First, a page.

As things stand, information systems and their documentation typically do not contain a description of their ontology – most, at best, contain an epistemological ‘gloss’ on their ontology. From an interoperability/integration perspective this is problematic, as what different information systems ‘know’ of things in the business domain is often different and/or similar knowledge is expressed differently. Problems arise as a consequence. Once the ontological and epistemological concerns are recognized, however, we have found that business patterns that are more ‘fruitful’ from an interoperability perspective can be engineered. The outcomes of fruitfulness can translate to enhanced business in many ways. For example, addressing the epistemic transformation of cardinalities example in the context of an insurance system would allow product discounts to be automatically offered to Jill Doe if Jack Doe was a customer (or vice versa). This could not happen easily in the context of epistemic divergence.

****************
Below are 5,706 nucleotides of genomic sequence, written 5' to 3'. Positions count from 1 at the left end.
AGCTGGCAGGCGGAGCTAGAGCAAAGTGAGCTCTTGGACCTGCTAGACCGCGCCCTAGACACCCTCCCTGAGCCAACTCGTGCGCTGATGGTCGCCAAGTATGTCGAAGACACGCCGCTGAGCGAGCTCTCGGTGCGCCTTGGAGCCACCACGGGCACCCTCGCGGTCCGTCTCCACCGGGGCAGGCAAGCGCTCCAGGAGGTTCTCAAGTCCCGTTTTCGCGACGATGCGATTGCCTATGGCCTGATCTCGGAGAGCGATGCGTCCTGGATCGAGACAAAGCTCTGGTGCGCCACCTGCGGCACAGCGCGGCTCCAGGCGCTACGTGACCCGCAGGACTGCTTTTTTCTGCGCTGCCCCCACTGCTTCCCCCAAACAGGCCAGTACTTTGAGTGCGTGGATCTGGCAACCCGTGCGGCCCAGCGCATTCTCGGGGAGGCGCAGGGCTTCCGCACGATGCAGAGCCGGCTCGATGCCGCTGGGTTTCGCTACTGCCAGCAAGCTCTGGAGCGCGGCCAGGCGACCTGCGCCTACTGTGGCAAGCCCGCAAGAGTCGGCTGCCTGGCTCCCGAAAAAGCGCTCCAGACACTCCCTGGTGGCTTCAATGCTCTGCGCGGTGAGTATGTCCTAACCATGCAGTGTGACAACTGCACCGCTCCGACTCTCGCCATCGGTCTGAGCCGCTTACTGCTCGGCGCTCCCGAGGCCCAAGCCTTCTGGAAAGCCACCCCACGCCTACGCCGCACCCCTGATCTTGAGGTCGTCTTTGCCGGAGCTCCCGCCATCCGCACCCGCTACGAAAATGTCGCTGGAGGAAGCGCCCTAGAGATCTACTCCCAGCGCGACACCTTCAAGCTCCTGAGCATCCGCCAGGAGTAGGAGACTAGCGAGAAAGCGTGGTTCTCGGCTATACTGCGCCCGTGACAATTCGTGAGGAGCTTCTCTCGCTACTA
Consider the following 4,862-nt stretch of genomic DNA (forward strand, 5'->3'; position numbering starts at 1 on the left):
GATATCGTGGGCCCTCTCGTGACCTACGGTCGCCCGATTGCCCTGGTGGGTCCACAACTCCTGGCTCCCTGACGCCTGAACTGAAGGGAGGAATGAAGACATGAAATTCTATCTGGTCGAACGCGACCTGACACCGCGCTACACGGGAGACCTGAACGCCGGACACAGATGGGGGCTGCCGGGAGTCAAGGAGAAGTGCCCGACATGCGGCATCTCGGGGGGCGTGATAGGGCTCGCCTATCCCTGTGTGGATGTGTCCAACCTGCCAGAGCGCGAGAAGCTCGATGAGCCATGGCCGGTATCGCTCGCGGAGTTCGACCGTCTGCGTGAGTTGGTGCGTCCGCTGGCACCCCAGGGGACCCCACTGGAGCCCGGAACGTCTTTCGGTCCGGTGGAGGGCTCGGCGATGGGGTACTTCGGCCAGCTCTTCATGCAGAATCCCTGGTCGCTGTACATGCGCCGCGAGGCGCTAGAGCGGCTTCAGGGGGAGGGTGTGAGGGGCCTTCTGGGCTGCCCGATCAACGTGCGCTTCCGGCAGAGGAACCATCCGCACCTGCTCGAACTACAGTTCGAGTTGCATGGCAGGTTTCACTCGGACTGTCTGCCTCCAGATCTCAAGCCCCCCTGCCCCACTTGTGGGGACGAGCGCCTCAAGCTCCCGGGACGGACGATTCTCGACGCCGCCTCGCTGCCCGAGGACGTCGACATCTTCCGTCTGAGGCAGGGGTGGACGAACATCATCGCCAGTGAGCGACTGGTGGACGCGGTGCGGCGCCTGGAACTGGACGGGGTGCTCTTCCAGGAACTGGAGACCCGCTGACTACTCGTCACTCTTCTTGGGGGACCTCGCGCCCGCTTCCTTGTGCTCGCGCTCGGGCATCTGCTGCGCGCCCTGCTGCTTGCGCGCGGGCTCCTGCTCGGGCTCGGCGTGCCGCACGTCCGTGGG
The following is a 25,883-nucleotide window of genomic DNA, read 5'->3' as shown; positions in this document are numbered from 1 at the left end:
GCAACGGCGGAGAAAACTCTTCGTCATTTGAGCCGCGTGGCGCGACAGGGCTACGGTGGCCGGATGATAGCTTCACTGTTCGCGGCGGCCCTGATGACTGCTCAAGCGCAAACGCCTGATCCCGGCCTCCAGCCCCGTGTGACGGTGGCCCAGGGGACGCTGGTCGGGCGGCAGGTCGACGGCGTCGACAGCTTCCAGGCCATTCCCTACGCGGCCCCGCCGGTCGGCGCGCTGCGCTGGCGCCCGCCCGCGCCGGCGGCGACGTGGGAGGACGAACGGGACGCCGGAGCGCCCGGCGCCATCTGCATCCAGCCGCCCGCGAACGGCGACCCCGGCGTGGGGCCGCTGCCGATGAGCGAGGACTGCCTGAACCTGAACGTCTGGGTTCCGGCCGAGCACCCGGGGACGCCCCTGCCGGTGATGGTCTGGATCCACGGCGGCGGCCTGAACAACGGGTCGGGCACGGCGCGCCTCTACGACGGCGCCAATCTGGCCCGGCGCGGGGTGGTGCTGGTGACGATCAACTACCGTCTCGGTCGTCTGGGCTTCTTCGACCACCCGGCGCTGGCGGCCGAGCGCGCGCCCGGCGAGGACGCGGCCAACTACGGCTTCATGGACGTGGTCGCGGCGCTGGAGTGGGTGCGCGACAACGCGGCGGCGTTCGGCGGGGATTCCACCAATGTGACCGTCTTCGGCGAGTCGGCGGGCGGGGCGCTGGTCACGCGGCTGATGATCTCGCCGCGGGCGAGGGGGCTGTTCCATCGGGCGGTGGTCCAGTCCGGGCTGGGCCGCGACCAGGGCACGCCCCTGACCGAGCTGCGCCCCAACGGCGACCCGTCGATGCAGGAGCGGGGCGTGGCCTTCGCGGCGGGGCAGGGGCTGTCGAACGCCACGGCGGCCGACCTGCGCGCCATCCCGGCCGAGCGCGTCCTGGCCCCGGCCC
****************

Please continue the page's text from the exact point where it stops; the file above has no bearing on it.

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Reflections on the Challenge

This article exposes epistemic divergence. In research terms, there is a need to clarify and deepen our understanding of the challenge and approaches to dealing with it. Though the examples above are enough to establish the existence of the phenomenon, we believe there is a consequent need to undertake systematic and detailed research to ascertain the:

  1. Types of epistemic divergence. While the work here demonstrates split hierarchies and the transformation of cardinalities, our own work indicates that other types of divergence exist, which need to be classified, their nature analyzed and their uses (and implications) better understood.
  2. Prevalence of those types of within existing systems. As an adjunct to the above point, the prevalence (and effects) of different types of epistemic divergence need to be systematically assessed in the context of working information systems.